The times they are a changing, to paraphrase a classic Bob Dylan tune.
Some of you may remember when blimps were an entertaining sight in the skies over major American sporting events. Today, we have Chinese "weather" balloons floating across the country before being shot down off the coast of South Carolina. Preliminary analysis by the FBI indicates it was capable of sophisticated electronic intelligence gathering.
The skies aren't quite so friendly anymore.
The whole episode inspired me to do a little "flyover" of the economy and this industry that we depend on for our livelihood, along with some intelligence gathering courtesy of the Bureau of Labor Statistics (BLS). How do the recent trend-lines look in terms of the macroeconomy and the tire industry specifically? Is the hiring picture rosy or bleak?
Let's start with a blimp's eye view of the economy.
Things don't look too bad in terms of real gross domestic product (GDP), the most watched indicator of macroeconomic health. After declining in the first two quarters of 2022, it rebounded in the second half to finish with 2.1% growth for all of 2022.
But the employment picture remains strange.
On the one hand, many economists and CEOs are expecting a genuine recession in 2023. This makes sense, given that the Federal Reserve has been raising interest rates to counter inflation.
On the other hand, job growth remains remarkably high and unemployment historically low. January 2023 saw 517,000 new jobs added, far above expectations, and an unemployment rate of only 3.4%.
In the past, there have been periods of strong economic growth but high unemployment, things sometimes called "jobless recoveries." It seems possible that this year we could see the opposite: a "job-rich recession," which would be a real unicorn, economically speaking. From a hiring perspective, it might mean layoffs happening while many other positions go unfilled.
Part of the problem is that labor force participation has still not recovered from COVID. It rose slightly (on a seasonally unadjusted basis) to 62.4% in January, but this is still below the 63.3% of February 2020 and well below the levels above 66% routinely seen before the Great Recession of 2007-2009.
No one knows for sure why a smaller proportion of today's Americans work or seek to work than in the past. What we do know is that it makes hiring a challenge, requiring more "give" by employers on perks like flexible schedules and paid leave to be competitive. A recession in 2023 might shift some of the bargaining power back to employers, but probably not all of it.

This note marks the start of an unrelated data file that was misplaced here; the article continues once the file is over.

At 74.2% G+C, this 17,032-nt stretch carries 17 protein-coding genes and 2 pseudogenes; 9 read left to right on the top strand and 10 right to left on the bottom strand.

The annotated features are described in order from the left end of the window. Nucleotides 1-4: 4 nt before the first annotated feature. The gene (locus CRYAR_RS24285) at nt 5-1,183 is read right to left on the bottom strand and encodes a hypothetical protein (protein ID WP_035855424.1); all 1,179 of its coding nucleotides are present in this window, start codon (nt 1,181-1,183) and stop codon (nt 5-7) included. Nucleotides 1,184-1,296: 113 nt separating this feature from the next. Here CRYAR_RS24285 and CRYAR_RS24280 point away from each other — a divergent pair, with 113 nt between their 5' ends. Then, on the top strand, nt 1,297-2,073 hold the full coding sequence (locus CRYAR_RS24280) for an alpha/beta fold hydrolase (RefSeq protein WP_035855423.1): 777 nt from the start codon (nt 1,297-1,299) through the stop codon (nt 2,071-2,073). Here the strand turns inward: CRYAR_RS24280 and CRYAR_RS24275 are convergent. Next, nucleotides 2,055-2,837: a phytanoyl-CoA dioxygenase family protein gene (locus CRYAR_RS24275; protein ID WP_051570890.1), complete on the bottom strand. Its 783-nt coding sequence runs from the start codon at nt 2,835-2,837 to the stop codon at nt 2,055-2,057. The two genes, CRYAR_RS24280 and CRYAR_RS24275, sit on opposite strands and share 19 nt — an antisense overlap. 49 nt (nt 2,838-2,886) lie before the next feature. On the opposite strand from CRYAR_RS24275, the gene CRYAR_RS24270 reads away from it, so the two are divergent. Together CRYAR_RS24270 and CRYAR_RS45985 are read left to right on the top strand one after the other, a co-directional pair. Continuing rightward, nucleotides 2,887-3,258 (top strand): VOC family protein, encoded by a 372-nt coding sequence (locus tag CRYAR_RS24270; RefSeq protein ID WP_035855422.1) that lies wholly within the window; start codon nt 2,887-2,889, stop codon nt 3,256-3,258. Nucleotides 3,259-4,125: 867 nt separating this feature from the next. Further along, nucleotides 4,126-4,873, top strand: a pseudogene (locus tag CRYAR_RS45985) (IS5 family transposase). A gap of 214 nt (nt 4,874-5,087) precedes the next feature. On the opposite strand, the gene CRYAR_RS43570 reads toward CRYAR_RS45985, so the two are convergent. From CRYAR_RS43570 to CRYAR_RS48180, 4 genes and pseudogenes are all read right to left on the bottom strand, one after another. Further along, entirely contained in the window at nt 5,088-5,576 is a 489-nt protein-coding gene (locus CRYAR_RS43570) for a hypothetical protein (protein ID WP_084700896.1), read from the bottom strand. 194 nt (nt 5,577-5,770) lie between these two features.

And what about inflation?
The latest Consumer Price Index (CPI) numbers from January show a rise in prices for consumers of 0.5%, after a 0.1% rise in December. Over the past 12 months, prices rose 6.4%.
The takeaway is that while inflation has moderated, it is still with us, and that means more Federal Reserve interest rate hikes ahead, which will hopefully bring the CPI figure down further.
In the meantime, January's year-over-year wage growth of 4.4% undershot inflation. The resulting decline in real wages might discourage some from seeking jobs. Yet our industry still requires willing workers.
The most recent employment numbers from the BLS, for December 2022, indicate 59,200 employees in tire manufacturing nationwide. This was up from 58,800 in November and well above the 55,300 pandemic low in February 2021.
Looking ahead, a recent report from IBIS World forecasts a 0.3% drop in U.S. tire industry employment for 2023, so essentially a flat trend-line. Like many forecasts, this one might not hit the mark exactly, but it seems likely that we won't see huge changes up or down in employment for the coming year.
With that let's bring this flyover in for a landing. The economic landscape we've viewed is not exactly like any we've seen before. It's unsettling but interesting, and likely to be full of both pitfalls and opportunities, something that never changes.
If we do see a recession in 2023, it may force firms to operate leaner than they'd like to for a while. Most of the firms we work with or have worked with operate quite lean already, so I don't know how much more there is to cut within our industry.
To counteract this, hiring managers will need to make every effort to win good candidates before the competition gets them.
Don't just put out an ad and wait. Recruit! Know your brand's story and sell it. Be flexible and offer the perks today's candidates want. Whatever the economic landscape looks like a year from now, one thing we know is that there will be winners and losers. To be the former you've got to hustle and play the game.
Mike Cioffi is founder of Tire Talent, a boutique recruiting agency dedicated to the tire industry. You can reach him directly at [email protected].